never cease to surprise
Brahms laboured long over a first publishable quartet, as over a first symphony. Legend has it that twenty quartets were destroyed along the way, probably each a hundred per cent finer than works readily put out by his contemporaries. In both cases he ended up in C minor, a key he visited seldom, and mostly in barnstorming mood, breathing sound and fury, thoroughly conscious that his supporters saw him as inheriting Beethoven's mantle. It so happens that this is the Brahms most according to current performance practice, where there is much excitement and brilliance but less occasion for dalliance or introspection.
So the outer movements of Op 51 No 1, where the quartet writing strives again and again to be orchestral, have all the verve and intensity this fine team can give them. The opening of the finale, for instance, has an imperious assurance that admits not a moment's doubt.
Listen -- Brahms: Allegro (Op 51 No 1)
(track 8, 0:00-1:29) © 2008 Hyperion Records Ltd
Not quite so successful is the strangely wayward third movement, where Brahms's 'molto moderato e comodo' gets too little attention.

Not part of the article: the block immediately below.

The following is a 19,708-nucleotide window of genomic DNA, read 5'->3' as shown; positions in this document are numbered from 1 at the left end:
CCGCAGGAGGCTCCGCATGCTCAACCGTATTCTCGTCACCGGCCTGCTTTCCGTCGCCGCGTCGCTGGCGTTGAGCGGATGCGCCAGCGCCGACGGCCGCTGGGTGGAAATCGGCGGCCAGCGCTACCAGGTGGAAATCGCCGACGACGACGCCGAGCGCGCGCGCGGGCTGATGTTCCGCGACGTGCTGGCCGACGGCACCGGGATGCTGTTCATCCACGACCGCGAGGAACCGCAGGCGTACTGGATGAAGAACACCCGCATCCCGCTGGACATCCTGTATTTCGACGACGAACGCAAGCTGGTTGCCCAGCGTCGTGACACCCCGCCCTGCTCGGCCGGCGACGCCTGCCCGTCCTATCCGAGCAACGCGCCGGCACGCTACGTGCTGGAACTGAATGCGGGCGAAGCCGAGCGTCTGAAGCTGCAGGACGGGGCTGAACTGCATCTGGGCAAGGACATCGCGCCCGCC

Listen -- Brahms: Allegretto molto moderato e comodo (Op 51 No 1)
(track 7, 0:00-1:39) © 2008 Hyperion Records Ltd
It is an interesting fact that the quest for authenticity in performance has as yet made little impact on the later nineteenth century. Tempos are nearly always too fast.
It is a joy to see from the booklet how happily the Takács players can smile at the camera. The second violin and cellist have every reason to do so, since both were founder members of the Quartet more than thirty years ago. Based now in Boulder, Colorado, the team might have smiled more at the opening Vivace of Brahms in B flat, where the composer is rhythmically at his most intricate and teasing. Contemporaries found him impossibly complex, and I remember laughing out loud when first playing cello in the work and, imagining I had successfully sorted all Brahms's conundrums, coming across a final one that floored me (anyone with a score can track it down).
Geraldine Walther has been with the team only three years. But she richly deserves the luxurious gift of a solo Brahms gave her in the third movement.
Listen -- Brahms: Agitato. Allegretto non troppo (Op 67)
(track 3, 0:00-1:46) © 2008 Hyperion Records Ltd
The B flat finale is a set of variations on an innocent tiddler of a theme that looks after itself long enough to establish its separate identity before admitting it is really first cousin to the opening tune of the work. Brahms's craftsmanship establishes the family relationship with a deceptive ease yet never ceases to surprise.
Listen -- Brahms: Poco allegretto con variazioni (Op 67)
(track 4, 5:54-7:34) © 2008 Hyperion Records Ltd
And that, sadly, is Brahms's last published equation for string quartet.
Copyright © 14 December 2008
Robert Anderson, Cairo, Egypt
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